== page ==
Monday, January 4, 2010

So Sad, Upsetting and Depressing!

This is the way I remember the Wickersham farm in East Springfield, PA. (My maiden name is Wickersham) When my sister and I were young this is where my Aunt Ella and Uncle Clifford and my cousins David and Philip lived. They farmed the 100 acre farm which was mostly apple orchards. I just found out this past week that the house has been bull-dozed!!!!!!! I can't believe it!! It has affected me more than I would've thought! My Grandma Wickersham and her husband (who had died when my father was young), raised their five children in this house. They were all born in this house. My father was born here!
The one son, my Uncle Clifford, stayed to farm the land and raise apples. He lived there till his death. Neither son wanted to farm so it was sold to a man that used the land all these years. I had taken my husband to see it about 25 years ago and I would've liked to have the chance of buying it but we never knew it went up for sale.
I have very fond memories of spending time in the summers here. The house was big with dozens of rooms upstairs. (At least it seemed that way when we were young.) It was a wonderful magical place.

Aerial View. "Our" farm is on the south side of the road. Doesn't show all the acres of orchards. Don't you wonder how farmers keep such straight lines when the plow!!!!!!!

This was at harvest time. The apples were sold to grocers in the NW PA area. They made cider in the barn and the whole place smelled like apples in the fall.
I remember when my Dad and Mom and my sister and I would go to the farm usually on Sundays, we'd sit up there on the porch. I guess the man who bought it just finally let the house go to ruin. How sad is that!

Apple blossom in the Spring. Can you imagine about 70 acres of these in bloom. What a beautiful sight.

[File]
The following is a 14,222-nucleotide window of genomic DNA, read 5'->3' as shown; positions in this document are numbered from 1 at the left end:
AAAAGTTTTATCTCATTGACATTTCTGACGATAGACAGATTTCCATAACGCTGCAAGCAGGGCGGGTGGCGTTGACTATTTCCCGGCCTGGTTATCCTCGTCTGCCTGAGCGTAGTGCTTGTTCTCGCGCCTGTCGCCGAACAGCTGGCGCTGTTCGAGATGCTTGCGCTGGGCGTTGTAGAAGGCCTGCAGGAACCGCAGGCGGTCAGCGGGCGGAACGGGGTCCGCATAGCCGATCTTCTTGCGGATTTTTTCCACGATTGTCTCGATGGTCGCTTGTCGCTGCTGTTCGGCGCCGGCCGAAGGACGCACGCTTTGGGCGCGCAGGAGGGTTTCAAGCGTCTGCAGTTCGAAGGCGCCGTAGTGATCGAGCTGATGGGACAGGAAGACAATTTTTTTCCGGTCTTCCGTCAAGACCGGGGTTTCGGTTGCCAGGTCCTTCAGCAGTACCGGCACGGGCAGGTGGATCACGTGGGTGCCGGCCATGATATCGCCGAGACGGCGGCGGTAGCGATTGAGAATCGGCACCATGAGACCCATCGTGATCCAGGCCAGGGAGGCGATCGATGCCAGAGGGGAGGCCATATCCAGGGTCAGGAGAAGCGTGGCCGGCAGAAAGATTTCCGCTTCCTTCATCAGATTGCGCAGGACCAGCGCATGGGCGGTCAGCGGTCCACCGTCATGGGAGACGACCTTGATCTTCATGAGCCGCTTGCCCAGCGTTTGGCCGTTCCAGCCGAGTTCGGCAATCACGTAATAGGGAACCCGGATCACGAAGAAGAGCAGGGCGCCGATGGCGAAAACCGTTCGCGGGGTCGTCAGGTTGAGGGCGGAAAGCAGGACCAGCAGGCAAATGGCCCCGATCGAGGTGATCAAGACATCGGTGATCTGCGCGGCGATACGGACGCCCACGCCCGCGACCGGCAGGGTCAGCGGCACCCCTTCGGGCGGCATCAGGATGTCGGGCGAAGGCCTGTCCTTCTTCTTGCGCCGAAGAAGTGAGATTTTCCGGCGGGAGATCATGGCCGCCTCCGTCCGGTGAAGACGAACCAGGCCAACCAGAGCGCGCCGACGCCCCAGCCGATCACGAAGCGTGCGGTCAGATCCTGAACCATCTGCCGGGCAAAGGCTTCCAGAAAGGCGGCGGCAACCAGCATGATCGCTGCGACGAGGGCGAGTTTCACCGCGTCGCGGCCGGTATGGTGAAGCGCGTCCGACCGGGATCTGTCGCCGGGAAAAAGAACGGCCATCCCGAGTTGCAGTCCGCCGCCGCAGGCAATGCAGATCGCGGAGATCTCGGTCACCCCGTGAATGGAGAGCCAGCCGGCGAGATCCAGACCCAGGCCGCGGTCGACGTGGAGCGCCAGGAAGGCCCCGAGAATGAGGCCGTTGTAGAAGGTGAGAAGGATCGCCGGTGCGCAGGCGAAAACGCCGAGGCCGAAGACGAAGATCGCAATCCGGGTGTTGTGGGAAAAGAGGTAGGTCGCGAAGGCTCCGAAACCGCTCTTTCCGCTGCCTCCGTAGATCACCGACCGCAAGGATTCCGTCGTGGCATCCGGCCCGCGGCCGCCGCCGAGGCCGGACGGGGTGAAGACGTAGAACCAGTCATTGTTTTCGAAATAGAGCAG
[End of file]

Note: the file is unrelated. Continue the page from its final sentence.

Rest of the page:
There were tractor paths through the orchards that we used to run and play on. One path lead to the old cemetery where all the Wickershams are buried.
The house was probably built in the early 1800's and was at first a stage-coach stop. I just can't believe it is gone. As my sister said, we'll just never drive down that road again. Really upsetting!


  1. Oh Shirley! That's so sad! I wonder if the new owner discovered it was in such poor shape it couldn't be saved? I certainly hope someone is still going to live on and love the property and trees.

    When my grandparent's farm in Grove City, Ohio was sold, a family bought it and turned it into a showplace (hobby farm). Then I heard not too many years ago that it has been torn down and is now the site of the local landfill.

    I understand how your heart hurts! (((Hugs!)))

  2. I'm so sorry about this. At least you have your pictures and best of all your memories of the house, property and apples.

  3. That is truly upsetting - I hate to see when that happens to beautiful old homes! I have seen such places, showplaces years back - and they are let go to ruin - and I can't help but wonder what the original owners would have thought if they could have seen what was left of their labors....

  4. That's sad; I hate when a nice piece of history gets let go like that.

  5. Awww. Shirley you got a shock. So sad.

  6. Obviously I never knew the house, but have already fallen in love with the pictures and now I'm grieving it's loss. Can't imagine how much you, who knew and LOVED it are grieving!

  7. That is upsetting, such a beautiful farm and house! I'm glad you have some great pictures at least. Where was the historical society when this was happening? And as for straight farm lines 'GPS' is the answer to that question, even farming is a lot of 'techno' gadgets now too! Sorry for the loss. . .

  8. I should think you are upset!
    What a terrible shame. Terrible shock for you too.
    Hugs and Love SUex

  9. Oh I'm so sorry -- this is exactly how we all felt when my grandparents farm just went to ruin! It just makes you sort of sick doesn't it? Thankfully I painted a picture for my Dad of the way it was when I was a little girl -- he treasures that.

  10. Shirley, it is a great loss. I'm sure you are grieving because a place like that is like a family member.

    I used to go to my grandfather's 60 acre farm and the house was built around the same time as this one. It was a magical place and I grieve for it often.

    It fell out of the family and last I heard it was in very much disrepair. I haven't the heart to drive down that road myself.

    Sad for you. At least you have the pictures and I am sure your home now was influenced by that special place.

  11. p.s. the picture I use for my profile is from Hayward's farm - my special place.


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